Tasmania, like the rest of Australia, once tried to forget that many of its founding mothers and fathers were convicts, transported from the overcrowded gaols of Britain. These days it embraces it.
Many of the key convict sites across Australia are banded together as a UNESCO World Heritage site and one of the most important is the Port Arthur penal colony on the Tasman Peninsula, our destination on our first full day on the island. Ironically, it would turn out to be a day of contrasts – beautiful landscapes that lifted the spirits yet tales of hardship and horror from its grim past.
Port Arthur is a bit of a slog from Hobart and we planned an early start, fortified by caffeine from the highly rated Pilgrim Coffee in the city centre. The drive south took us through glorious landscapes, forests, rolling hills, fields and villages. We crossed creeks and hugged the coastline, with its beautiful bays, fearsome cliffs and the pounding surf of the Pacific.
Eaglehawk Neck marks the gateway to the peninsula. A narrow isthmus, it played a key role in preventing escapes from Port Arthur back in the 19th century with its notorious dog line – a chain of angry and hungry mutts that only the bravest would’ve tried to cross without a day pass.
Nowhere was the drama of the Tasman coast more obvious than down a side road just beyond Eaglehawk. The Tasman Arch is exactly what it says on the tin – a natural bridge above the surging surf. We walked on to the Devils Kitchen viewing platform, where the sea foams and leaps several hundred feet below. The views beyond, to the cliffs of the Tasman Peninsula, were truly epic.
After returning to the main road, we were soon at Port Arthur’s smart new visitor centre and the grounds beyond. And they weren’t what I expected. Ahead of us lay manicured grounds, woodlands, sturdy oaks and quaint cottages. A stream ran through the gentle valley to the bay and beyond it lay the remains of the penal colony itself. The shell of the old penitentiary is the biggest survivor, bang in the middle of the site.
What I hadn’t realised is that once the prison closed in 1877 – 47 years after the site was first established as a timber station – many of the old buildings were demolished or destroyed by bushfires and the site gradually became the village of Carnarvon. Tourism took hold early in the 20th century and several of the buildings from that time remain. Nearby is a melancholy memorial to the victims of a more recent horror, the massacre in 1996 of more than 30 tourists by a crazed gunman.
A quick boat trip around the bay was included in the admission so we jumped aboard and listened to the excellent guide as he described how an island in the bay had become the colony’s cemetery, while another remote area at Point Puer was designated the boys’ penal colony. Horrifyingly, a child as young as nine ended up at Port Arthur, incarcerated in the middle of nowhere. How could that ever have happened?
We toured the site, beginning with the commandant’s house that overlooked the bay from a high point. While it began as a simple wooden cottage, it was expanded many times over the years and ended up being a hotel in the early days of the tourism boom. Nearby are a few officers’ cottages, a guard tower, the remains of a hospital and some cottages, one of which was home to Irish Parliamentarian William Smith O’Brien, who was transported for sedition but was accommodated with a degree of comfort.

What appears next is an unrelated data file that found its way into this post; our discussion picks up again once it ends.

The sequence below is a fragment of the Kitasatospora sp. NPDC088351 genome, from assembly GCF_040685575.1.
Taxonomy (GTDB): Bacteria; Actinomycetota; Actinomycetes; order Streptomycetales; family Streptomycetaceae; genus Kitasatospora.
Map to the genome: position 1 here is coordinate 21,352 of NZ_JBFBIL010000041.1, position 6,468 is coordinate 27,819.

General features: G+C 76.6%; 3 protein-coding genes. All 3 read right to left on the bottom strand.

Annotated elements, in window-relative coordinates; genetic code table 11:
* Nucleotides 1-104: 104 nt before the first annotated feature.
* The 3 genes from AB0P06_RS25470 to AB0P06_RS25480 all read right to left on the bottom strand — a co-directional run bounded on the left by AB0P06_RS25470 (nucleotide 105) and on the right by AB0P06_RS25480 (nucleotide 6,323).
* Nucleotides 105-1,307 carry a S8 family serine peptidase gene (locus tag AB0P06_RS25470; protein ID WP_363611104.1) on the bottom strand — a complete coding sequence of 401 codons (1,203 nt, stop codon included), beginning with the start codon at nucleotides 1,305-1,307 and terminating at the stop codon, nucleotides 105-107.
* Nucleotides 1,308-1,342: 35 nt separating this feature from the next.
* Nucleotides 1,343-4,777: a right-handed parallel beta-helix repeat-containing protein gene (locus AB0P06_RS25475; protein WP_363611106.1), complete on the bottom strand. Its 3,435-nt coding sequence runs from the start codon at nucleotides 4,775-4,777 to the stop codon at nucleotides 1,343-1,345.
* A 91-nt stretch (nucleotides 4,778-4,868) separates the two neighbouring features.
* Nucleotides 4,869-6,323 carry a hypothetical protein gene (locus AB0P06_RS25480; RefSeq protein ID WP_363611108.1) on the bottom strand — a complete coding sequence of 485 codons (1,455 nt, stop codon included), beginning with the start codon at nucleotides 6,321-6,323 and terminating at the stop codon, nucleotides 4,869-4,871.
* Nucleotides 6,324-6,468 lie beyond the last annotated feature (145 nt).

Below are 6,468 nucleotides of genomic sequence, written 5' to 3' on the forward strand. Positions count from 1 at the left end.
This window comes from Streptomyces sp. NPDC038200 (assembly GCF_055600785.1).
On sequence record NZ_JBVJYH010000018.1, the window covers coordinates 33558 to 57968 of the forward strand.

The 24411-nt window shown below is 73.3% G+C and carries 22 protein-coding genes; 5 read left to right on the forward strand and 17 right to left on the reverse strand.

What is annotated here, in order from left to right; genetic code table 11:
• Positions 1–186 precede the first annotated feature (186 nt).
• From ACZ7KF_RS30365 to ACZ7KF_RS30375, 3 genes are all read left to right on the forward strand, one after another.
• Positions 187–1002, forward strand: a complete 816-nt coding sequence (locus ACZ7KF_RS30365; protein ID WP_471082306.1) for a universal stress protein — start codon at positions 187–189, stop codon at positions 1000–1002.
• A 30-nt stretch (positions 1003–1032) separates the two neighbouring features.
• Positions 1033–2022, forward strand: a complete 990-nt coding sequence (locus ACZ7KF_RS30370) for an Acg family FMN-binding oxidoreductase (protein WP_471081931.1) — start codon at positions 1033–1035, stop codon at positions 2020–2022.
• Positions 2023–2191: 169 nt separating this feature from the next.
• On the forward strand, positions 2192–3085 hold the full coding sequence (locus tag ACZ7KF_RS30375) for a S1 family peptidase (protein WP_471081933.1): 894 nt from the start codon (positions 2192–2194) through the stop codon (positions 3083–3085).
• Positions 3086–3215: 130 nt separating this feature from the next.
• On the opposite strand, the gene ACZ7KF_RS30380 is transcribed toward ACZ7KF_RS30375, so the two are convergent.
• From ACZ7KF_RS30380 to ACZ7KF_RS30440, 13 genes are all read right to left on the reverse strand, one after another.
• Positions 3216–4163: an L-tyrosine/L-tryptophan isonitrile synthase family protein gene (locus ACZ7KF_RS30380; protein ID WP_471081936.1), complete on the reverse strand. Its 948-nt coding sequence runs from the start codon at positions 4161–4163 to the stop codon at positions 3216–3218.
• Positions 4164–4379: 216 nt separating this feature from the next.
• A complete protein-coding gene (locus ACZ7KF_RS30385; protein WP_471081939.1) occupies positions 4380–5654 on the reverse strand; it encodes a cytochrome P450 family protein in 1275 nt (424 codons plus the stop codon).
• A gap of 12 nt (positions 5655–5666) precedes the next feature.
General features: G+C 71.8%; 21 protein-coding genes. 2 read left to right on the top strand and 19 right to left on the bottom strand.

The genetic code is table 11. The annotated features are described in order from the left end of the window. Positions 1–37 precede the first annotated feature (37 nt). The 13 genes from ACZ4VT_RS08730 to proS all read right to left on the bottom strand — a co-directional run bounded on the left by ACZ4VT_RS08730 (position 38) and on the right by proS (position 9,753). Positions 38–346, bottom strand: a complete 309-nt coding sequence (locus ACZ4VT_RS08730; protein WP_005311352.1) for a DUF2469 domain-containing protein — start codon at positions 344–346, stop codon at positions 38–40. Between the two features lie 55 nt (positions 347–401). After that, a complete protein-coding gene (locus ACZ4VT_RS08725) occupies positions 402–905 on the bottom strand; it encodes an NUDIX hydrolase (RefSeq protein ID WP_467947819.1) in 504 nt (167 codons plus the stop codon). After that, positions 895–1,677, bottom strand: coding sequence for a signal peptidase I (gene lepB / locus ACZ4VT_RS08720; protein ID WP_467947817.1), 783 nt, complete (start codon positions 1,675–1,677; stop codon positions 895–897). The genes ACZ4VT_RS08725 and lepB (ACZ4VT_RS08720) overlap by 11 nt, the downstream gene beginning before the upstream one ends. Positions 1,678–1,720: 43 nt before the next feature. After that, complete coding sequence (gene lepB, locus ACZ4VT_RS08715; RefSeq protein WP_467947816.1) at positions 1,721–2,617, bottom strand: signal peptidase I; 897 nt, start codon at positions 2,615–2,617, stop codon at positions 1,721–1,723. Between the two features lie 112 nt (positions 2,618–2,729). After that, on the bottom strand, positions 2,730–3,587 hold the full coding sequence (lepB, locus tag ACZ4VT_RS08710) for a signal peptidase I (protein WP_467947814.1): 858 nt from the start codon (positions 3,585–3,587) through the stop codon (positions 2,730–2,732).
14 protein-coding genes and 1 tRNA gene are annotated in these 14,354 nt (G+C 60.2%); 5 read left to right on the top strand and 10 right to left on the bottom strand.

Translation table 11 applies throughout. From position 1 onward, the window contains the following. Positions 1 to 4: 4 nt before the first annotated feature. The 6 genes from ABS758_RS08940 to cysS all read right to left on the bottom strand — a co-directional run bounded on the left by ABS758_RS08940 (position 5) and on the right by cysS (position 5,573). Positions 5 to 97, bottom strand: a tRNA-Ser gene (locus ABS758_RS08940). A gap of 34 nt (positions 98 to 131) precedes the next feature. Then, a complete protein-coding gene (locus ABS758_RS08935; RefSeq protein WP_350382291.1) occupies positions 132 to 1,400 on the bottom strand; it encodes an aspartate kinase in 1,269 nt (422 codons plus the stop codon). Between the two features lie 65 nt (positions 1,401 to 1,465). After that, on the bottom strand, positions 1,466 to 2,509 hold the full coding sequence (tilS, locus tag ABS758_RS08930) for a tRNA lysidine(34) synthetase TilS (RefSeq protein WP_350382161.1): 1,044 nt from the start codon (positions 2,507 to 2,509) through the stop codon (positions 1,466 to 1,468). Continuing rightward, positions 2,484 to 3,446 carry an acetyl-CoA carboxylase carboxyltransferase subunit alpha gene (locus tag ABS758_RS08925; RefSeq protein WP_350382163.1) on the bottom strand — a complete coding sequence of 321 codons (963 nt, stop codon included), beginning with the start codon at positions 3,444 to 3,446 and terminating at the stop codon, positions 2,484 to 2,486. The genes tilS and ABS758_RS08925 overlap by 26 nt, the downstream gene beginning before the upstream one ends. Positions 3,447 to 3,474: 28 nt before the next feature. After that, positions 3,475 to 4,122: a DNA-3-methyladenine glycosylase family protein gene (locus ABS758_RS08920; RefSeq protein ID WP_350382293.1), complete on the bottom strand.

The most troubling of the site’s buildings is the Separate Prison. It’s arrival marked the end of harsh physical punishment and floggings, but the start of solitary confinement, silence and a form of mental torture. Built in 1850 in a cruciform shape, its wings are full of cells separated by thick walls. Here, men were meant to contemplate their behaviour and their future during their 23 hours locked up. Separate exercise areas were built so they could remain apart while out in the open, but the chapel was even more bizarre with its separate boxes.
I walked around, soaking up the stories of some of the convicts that were featured in the restored cells, and was shocked by the isolation cell where those who contravened the rules ended up. Here the doors were closed and a man was left alone, in complete silence and darkness for days on end. It would’ve driven me mad.
We walked up to a much more pleasant part of the site, where we visited some of the cottages that once housed clergy and administrative staff. There too stands the shell of a church, an old post office and a tiny wooden chapel. There are landscaped gardens where, once upon a time, the delicate wives of officers and bureaucrats would’ve escaped from the hell of what lay around them.
Port Arthur’s odd mix of grim history and beautiful surroundings made it a compelling place to visit. I’m just glad my time there was as a tourist and not a convict…
We drove back to our hotel in Hobart in the late afternoon and settled into the Ball and Chain Grill in Salamanca Place for dinner. Famed for its meat dishes, it didn’t look much on the inside but my fillet steak was one of the best I’ve eaten anywhere. It’s not something they would’ve eaten in Port Arthur very often…